Interactions between helicobacter-induced inflammation acute changes in the gut microbiota, and colorectal cancer in Smad3-/- mice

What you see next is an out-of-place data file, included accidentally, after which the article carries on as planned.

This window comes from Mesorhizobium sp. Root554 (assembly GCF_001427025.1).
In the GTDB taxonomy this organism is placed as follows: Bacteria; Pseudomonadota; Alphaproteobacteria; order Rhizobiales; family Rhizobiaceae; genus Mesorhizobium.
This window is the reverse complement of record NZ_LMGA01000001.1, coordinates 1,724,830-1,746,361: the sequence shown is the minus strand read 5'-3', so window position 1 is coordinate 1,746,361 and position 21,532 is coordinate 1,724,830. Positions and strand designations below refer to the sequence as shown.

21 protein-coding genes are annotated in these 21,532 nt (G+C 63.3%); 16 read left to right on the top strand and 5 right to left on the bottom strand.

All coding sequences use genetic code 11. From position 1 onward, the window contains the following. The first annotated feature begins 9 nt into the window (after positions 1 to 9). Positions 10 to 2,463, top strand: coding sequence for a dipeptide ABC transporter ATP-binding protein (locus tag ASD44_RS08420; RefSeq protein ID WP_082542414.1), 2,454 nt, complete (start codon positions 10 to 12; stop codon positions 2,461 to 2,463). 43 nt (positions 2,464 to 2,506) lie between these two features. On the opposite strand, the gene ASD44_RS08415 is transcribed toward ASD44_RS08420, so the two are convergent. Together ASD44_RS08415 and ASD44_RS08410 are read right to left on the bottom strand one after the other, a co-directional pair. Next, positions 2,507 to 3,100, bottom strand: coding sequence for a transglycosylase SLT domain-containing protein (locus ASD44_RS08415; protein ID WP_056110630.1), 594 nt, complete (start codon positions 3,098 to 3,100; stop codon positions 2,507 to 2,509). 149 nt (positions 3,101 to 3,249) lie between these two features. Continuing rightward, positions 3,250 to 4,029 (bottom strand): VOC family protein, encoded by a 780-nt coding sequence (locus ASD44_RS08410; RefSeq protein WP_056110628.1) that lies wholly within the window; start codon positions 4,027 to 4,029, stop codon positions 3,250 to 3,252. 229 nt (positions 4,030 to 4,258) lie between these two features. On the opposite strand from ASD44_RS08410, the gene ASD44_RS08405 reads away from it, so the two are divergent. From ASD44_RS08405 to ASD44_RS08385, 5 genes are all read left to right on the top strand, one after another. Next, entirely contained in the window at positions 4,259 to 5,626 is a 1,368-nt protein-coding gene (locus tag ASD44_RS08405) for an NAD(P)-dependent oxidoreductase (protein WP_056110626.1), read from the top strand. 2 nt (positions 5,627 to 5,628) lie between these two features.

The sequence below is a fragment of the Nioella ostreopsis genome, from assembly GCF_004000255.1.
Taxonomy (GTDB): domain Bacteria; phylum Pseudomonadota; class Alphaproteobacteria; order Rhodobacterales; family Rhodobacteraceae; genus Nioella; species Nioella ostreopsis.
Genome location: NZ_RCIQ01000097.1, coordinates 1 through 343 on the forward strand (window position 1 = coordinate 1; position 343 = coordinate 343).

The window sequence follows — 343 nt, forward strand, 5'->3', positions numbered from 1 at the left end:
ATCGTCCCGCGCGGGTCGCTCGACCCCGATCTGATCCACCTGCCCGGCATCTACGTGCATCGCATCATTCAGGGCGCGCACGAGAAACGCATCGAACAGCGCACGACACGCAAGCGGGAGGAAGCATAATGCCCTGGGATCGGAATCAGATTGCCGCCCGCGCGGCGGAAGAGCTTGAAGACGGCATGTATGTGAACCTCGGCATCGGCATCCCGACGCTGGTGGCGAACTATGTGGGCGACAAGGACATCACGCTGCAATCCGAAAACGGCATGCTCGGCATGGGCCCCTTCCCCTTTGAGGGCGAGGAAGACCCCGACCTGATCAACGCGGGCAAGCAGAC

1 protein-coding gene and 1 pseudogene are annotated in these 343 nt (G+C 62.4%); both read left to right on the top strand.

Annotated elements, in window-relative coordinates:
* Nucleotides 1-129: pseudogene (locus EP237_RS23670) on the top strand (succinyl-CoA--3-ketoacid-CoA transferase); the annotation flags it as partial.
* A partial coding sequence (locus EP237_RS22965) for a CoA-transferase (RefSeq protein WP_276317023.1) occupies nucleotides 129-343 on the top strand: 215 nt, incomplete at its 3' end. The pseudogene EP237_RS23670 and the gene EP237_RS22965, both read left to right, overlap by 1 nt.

[ACCESS RESTRICTED TO THE UNIVERSITY OF MISSOURI--COLUMBIA AT REQUEST OF AUTHOR.] Colorectal cancer (CRC) is the second leading cause of cancer-related mortality worldwide, accounting for 551,269 deaths in 2018 alone. One subset of CRC, colitis associated CRC (CAC), develops as a sequela to chronic inflammatory diseases of the bowel. The underlying mechanism of CAC is poorly understood, but prognosis is poor due to difficulty of detection. Surveillance strategies are invasive and expensive. Risk factors of CAC include inflammatory bowel disease (IBD), diet, smoking, environment, and obesity--all of which impact or are impacted by the gut microbiota (GM), making the GM a prime target for understanding the etiology of CAC in order to develop preventative measures. Using the Smad3-/- CAC model, which requires inoculation of pathobiont Helicobacter spp., we tested the ability of the Th17-enhancing commensal Candidatus Savagella, more commonly denoted as Segmented Filamentous Bacteria (SFB), to influence the incidence and severity of CAC. To document the composition of the gut microbiota during CRC development and identify taxa associated with disease, fecal samples were collected before and throughout disease development and characterized via 16S rRNA sequencing. While there were no significant SFB-dependent effects on disease incidence or severity, SFB were found to exert a sex-dependent protective effect in male mice. Furthermore, SFB stabilized the GM against Helicobacter-induced changes post inoculation, resulting in a shift in disease association from Helicobacter spp. to Escherichia coli. These data support sex-dependent SFB-mediated effects on CRC risk, and highlight the complex community dynamics within the GM during exposure to inflammatory pathobionts. In order to artificially modulate disease severity, we repeated the above experiments using Smad3-/- mice rederived onto different GM backgrounds, using a technique called complex microbiota targeted rederivation (CMTR). Smad3-/- mice harboring distinct GM profiles termed GM1, GM2, and GM4 were similarly inoculated with Helicobacter spp. and followed longitudinally through disease development or lack thereof. We hypothesized that GM1 and 2 would develop the most severe disease, due to lack of richness and diversity. There was no difference in disease penetrance between the GM profiles, and no pre-disposing GM profile was found at pre-inoculation or early timepoints. However, GM2 developed greater disease severity than GM1 and GM4. Looking at static and dynamic differences between CRC- and CRC+ groups of each GM revealed OTUs, genera, and families which differed in disease development. Network construction analysis using overlapping timepoints from early to late, revealed that overall CRC+ bacterial communities had fewer connections than their CRC- counterparts. This was most striking in GM2 CRC+, which could account for the increased disease severity in this GM profile.
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